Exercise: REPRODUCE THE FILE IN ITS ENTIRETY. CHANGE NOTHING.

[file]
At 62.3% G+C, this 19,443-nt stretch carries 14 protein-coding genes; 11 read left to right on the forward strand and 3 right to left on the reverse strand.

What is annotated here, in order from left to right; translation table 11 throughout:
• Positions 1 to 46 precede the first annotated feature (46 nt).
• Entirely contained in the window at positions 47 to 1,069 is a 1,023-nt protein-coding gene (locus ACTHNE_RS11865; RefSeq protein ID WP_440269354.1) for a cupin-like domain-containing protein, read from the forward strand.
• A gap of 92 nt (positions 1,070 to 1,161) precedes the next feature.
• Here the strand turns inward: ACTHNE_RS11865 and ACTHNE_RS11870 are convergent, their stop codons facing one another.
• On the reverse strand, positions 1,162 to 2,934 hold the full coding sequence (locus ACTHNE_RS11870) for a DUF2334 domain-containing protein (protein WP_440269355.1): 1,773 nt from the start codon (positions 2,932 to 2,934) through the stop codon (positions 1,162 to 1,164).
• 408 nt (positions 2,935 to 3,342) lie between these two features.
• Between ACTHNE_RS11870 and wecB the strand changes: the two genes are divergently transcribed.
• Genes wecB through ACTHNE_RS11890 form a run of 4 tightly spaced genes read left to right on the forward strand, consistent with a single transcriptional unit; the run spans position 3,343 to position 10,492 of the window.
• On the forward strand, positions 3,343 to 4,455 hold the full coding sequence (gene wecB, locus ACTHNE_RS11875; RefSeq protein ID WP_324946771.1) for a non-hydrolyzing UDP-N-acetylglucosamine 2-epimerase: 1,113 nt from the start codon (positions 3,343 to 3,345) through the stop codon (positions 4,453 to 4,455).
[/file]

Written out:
At 62.3% G+C, this 19,443-nt stretch carries 14 protein-coding genes; 11 read left to right on the forward strand and 3 right to left on the reverse strand.

What is annotated here, in order from left to right; translation table 11 throughout:
• Positions 1 to 46 precede the first annotated feature (46 nt).
• Entirely contained in the window at positions 47 to 1,069 is a 1,023-nt protein-coding gene (locus ACTHNE_RS11865; RefSeq protein ID WP_440269354.1) for a cupin-like domain-containing protein, read from the forward strand.
• A gap of 92 nt (positions 1,070 to 1,161) precedes the next feature.
• Here the strand turns inward: ACTHNE_RS11865 and ACTHNE_RS11870 are convergent, their stop codons facing one another.
• On the reverse strand, positions 1,162 to 2,934 hold the full coding sequence (locus ACTHNE_RS11870) for a DUF2334 domain-containing protein (protein WP_440269355.1): 1,773 nt from the start codon (positions 2,932 to 2,934) through the stop codon (positions 1,162 to 1,164).
• 408 nt (positions 2,935 to 3,342) lie between these two features.
• Between ACTHNE_RS11870 and wecB the strand changes: the two genes are divergently transcribed.
• Genes wecB through ACTHNE_RS11890 form a run of 4 tightly spaced genes read left to right on the forward strand, consistent with a single transcriptional unit; the run spans position 3,343 to position 10,492 of the window.
• On the forward strand, positions 3,343 to 4,455 hold the full coding sequence (gene wecB, locus ACTHNE_RS11875; RefSeq protein ID WP_324946771.1) for a non-hydrolyzing UDP-N-acetylglucosamine 2-epimerase: 1,113 nt from the start codon (positions 3,343 to 3,345) through the stop codon (positions 4,453 to 4,455).